Once an exceedingly rare gem, pearls today can be cultivated by man and become more popular and accessible.
Rarity is no longer the main value driver and one may learn to appreciate each pearl based on its virtues.
Whilst it is relatively easy to produce pearls, the challenges are many and the quest for the perfect pearl remains very elusive.”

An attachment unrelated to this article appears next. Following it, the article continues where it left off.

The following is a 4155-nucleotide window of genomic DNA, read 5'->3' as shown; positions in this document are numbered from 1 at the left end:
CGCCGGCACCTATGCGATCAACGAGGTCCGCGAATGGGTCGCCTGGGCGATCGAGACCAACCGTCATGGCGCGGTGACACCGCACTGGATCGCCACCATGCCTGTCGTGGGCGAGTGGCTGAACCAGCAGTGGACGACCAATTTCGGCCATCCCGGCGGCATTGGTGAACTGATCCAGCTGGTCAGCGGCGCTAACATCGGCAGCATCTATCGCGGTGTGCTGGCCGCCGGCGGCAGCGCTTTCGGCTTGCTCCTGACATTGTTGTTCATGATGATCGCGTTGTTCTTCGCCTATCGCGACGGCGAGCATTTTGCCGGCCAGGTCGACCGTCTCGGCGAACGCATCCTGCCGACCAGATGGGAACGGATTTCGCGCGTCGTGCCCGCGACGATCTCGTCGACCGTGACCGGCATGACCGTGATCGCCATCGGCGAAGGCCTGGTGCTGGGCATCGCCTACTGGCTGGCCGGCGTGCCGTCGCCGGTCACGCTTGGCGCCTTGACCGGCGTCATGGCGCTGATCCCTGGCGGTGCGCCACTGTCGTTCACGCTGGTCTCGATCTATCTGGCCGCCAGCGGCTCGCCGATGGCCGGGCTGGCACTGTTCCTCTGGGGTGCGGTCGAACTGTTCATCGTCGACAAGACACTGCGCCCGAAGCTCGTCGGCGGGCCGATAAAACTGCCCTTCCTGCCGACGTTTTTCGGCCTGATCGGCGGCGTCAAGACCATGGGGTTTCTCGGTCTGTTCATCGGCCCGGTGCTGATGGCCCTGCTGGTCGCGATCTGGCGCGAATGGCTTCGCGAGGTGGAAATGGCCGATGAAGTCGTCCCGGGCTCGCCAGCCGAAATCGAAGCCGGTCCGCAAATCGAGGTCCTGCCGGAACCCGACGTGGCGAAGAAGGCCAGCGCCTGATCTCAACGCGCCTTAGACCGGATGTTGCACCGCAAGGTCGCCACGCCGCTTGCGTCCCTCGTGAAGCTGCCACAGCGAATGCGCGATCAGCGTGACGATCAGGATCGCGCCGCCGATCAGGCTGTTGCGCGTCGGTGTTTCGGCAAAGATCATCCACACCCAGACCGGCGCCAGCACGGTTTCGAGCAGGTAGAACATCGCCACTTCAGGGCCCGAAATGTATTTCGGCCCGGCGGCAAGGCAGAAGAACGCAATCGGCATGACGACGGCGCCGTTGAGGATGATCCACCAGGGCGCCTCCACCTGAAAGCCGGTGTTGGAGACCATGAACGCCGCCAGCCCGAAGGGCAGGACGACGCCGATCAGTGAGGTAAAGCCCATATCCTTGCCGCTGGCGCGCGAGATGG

Carl Linnaeus was the first European to attempt to grow cultured pearls as early as 1761 by inserting limestone beads into freshwater mussel shells The resulting pearls were small and of poor quality.
Whilst in Australia, British biologist William Saville-Kent experimented with techniques similar to those used in thirteen-century China using freshwater mussels. He successfully produced half pearls (mabe pearls) by inserting hemispherical beads into Pinctada maxima oyster shells.